I disagree with you about the popularity of racing. From what I’ve seen over the last few years, as a numpty club cyclist based in the far southwest, there’s been a massive increase in racing, A few years ago it was normal for about 10 guys to turn up for a evening club time trial but over the last year on a consistent basis more than thirty cyclist, with many more women, have turned up, possibly through a bigger cross over with multi sport groups as the popularity of triathlon has increased. Time trialling is an easy access route to racing that has, from what I’ve seen, helped fuel an increase in crit racing both on closed and open curcuits.

    If nothing else, cycling is a hell of a lot more accessible than sailing. When it comes to racing that really is an elitist sport.

  2. admin says:

    It’s nice to know someone is reading…

    I’m happy to agree that participation levels are holding up all right — though as you say I suspect that, in time trialling at least, this has more to with triathlon than cycling. It’s still curious that racing participation doesn’t seem to be increasing at the same rate as cycling participation — more of the new riders are not turning to racing for their kicks.

  3. Simon Jones says:

    Michael,

    I’ve arrived at your blog via the washingmachine post - how I got to that website would take too long to explain - anyway, you’ve surprised me with your comments on the effect Sky will have on domestic racing. I may be misunderstanding your comments, but you appear to be taking a negative view. Mine would be the opposite as Sky facilitates getting British riders in to bigger european races - hopefully winning a few and grabbing headlines that might encourage some youngster to put down their computer game and ride their bike - perhaps. In terms of the british racing scene - professional level looks very healthy indeed, but I guess the grass routes of the sport - local timetrialling and road races could be better in terms of participation levels - so the sport needs to become more accessible I think. Hopefully both Sky and BC will work on this - it’s certainly in their interest to do so.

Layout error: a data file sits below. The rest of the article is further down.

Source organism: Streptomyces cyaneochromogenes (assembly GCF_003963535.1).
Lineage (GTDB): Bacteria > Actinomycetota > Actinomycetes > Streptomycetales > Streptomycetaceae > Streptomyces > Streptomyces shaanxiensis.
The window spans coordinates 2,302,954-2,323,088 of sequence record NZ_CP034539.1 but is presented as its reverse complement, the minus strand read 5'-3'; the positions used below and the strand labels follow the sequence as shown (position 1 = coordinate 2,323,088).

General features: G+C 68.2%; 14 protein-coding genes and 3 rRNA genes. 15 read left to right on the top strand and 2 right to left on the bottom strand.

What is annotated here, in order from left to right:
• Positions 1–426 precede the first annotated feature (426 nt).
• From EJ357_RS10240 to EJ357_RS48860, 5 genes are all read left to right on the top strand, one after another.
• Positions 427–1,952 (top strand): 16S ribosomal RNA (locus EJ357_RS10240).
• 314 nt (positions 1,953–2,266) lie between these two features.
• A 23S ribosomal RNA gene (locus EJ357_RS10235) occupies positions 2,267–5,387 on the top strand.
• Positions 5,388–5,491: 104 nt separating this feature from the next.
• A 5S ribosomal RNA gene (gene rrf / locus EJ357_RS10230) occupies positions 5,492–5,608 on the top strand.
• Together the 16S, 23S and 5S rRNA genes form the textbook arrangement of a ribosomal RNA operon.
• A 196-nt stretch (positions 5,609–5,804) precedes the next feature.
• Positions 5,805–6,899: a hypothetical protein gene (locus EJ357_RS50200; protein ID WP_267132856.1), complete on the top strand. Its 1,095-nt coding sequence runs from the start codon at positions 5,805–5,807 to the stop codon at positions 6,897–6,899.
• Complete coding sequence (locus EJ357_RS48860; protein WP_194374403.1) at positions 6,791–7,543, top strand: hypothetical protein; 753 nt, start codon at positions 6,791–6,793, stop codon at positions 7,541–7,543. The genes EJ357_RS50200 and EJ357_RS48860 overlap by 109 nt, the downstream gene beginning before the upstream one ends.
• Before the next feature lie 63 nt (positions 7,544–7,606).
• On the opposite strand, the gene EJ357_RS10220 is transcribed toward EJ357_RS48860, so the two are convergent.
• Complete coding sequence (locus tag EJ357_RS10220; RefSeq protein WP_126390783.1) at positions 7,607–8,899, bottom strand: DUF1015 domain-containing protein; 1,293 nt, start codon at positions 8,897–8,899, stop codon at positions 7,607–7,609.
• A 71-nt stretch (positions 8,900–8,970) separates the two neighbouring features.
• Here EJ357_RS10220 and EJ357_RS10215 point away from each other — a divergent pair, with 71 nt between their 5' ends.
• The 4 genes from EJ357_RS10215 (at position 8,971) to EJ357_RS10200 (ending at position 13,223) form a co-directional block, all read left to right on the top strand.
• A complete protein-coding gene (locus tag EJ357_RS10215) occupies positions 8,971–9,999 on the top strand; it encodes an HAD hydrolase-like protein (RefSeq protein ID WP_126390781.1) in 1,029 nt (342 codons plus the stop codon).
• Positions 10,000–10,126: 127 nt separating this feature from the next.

One final point on domestic racing - I think it is a shame that Cycling Weekly appears to have lost interest in it, in terms of reporting races and providing results. This can’t help the sport or for that matter Cycling Weekly’s subscription numbers - but maybe it does - perhaps they just want to cater for Sportive riders. If so that s short sighted as I can imagine that doing a Sportive for a beginner may ignite a competitive streak and lead on to racing, but if none of the cycling magazines promote british racing how will the new riders now how to progress from Sportives?

    Anyway, I look forward to seeing you get the 25 record this season - and perhaps another crack at the hour? Floyd Landis is thinking about doing it!

  4. admin says:

    Simon — It’s not the job of Cycling Weekly to organise and run cycling in Britain, it’s their job to produce a magazine that sells. They are, for the most part, following the market. They can’t just produce what they think the market ought to want. That there is no magazine that devotes substantial space to domestic results and reports actually supports what I’m saying about the lack of interest in that scene.

    I’d very much like it if there was the market for a big circulation magazine about domestic racing, but at the moment I just don’t think it’s there. Sportive riding may, as you say, lead on to more competitive riding. Sadly, at the moment, there is very little racing in the UK that’s especially attractive to newcomers.

  5. ric palmer says:

    hutch who will you be riding for this year,and what will be your goals break 10 and 25 record this year as you where so close last year what ever you do good luck for this year and be safe!!!
    ric